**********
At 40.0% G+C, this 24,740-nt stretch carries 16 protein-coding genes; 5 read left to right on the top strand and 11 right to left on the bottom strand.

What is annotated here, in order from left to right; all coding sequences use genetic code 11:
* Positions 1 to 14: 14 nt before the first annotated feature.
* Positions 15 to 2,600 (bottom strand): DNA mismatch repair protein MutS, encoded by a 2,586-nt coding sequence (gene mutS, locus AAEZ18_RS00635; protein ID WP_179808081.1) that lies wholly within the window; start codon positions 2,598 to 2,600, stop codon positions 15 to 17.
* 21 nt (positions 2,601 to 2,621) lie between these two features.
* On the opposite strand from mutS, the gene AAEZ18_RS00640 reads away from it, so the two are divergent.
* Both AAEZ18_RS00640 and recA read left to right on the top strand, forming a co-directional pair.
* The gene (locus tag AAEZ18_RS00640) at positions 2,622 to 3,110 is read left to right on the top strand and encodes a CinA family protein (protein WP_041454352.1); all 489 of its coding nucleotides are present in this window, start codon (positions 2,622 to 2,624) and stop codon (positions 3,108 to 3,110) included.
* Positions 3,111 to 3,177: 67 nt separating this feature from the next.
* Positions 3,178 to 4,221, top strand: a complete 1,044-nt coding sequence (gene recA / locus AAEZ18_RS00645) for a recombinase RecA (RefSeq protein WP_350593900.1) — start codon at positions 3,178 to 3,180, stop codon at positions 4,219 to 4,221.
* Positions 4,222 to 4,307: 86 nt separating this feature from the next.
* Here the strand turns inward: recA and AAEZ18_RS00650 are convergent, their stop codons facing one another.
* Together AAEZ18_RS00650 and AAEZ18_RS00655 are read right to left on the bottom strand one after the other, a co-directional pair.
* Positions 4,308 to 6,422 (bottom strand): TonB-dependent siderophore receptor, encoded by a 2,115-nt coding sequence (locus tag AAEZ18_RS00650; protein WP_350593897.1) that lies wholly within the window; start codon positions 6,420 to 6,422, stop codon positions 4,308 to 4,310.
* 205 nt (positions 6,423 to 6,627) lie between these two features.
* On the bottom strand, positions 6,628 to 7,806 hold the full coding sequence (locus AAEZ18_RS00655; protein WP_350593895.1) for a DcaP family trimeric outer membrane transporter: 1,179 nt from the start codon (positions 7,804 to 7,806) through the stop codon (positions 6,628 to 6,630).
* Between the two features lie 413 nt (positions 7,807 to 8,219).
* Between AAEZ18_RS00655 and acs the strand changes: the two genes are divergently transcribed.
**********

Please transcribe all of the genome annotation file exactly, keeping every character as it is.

At 40.0% G+C, this 24,740-nt stretch carries 16 protein-coding genes; 5 read left to right on the top strand and 11 right to left on the bottom strand.

What is annotated here, in order from left to right; all coding sequences use genetic code 11:
* Positions 1 to 14: 14 nt before the first annotated feature.
* Positions 15 to 2,600 (bottom strand): DNA mismatch repair protein MutS, encoded by a 2,586-nt coding sequence (gene mutS, locus AAEZ18_RS00635; protein ID WP_179808081.1) that lies wholly within the window; start codon positions 2,598 to 2,600, stop codon positions 15 to 17.
* 21 nt (positions 2,601 to 2,621) lie between these two features.
* On the opposite strand from mutS, the gene AAEZ18_RS00640 reads away from it, so the two are divergent.
* Both AAEZ18_RS00640 and recA read left to right on the top strand, forming a co-directional pair.
* The gene (locus tag AAEZ18_RS00640) at positions 2,622 to 3,110 is read left to right on the top strand and encodes a CinA family protein (protein WP_041454352.1); all 489 of its coding nucleotides are present in this window, start codon (positions 2,622 to 2,624) and stop codon (positions 3,108 to 3,110) included.
* Positions 3,111 to 3,177: 67 nt separating this feature from the next.
* Positions 3,178 to 4,221, top strand: a complete 1,044-nt coding sequence (gene recA / locus AAEZ18_RS00645) for a recombinase RecA (RefSeq protein WP_350593900.1) — start codon at positions 3,178 to 3,180, stop codon at positions 4,219 to 4,221.
* Positions 4,222 to 4,307: 86 nt separating this feature from the next.
* Here the strand turns inward: recA and AAEZ18_RS00650 are convergent, their stop codons facing one another.
* Together AAEZ18_RS00650 and AAEZ18_RS00655 are read right to left on the bottom strand one after the other, a co-directional pair.
* Positions 4,308 to 6,422 (bottom strand): TonB-dependent siderophore receptor, encoded by a 2,115-nt coding sequence (locus tag AAEZ18_RS00650; protein WP_350593897.1) that lies wholly within the window; start codon positions 6,420 to 6,422, stop codon positions 4,308 to 4,310.
* 205 nt (positions 6,423 to 6,627) lie between these two features.
* On the bottom strand, positions 6,628 to 7,806 hold the full coding sequence (locus AAEZ18_RS00655; protein WP_350593895.1) for a DcaP family trimeric outer membrane transporter: 1,179 nt from the start codon (positions 7,804 to 7,806) through the stop codon (positions 6,628 to 6,630).
* Between the two features lie 413 nt (positions 7,807 to 8,219).
* Between AAEZ18_RS00655 and acs the strand changes: the two genes are divergently transcribed.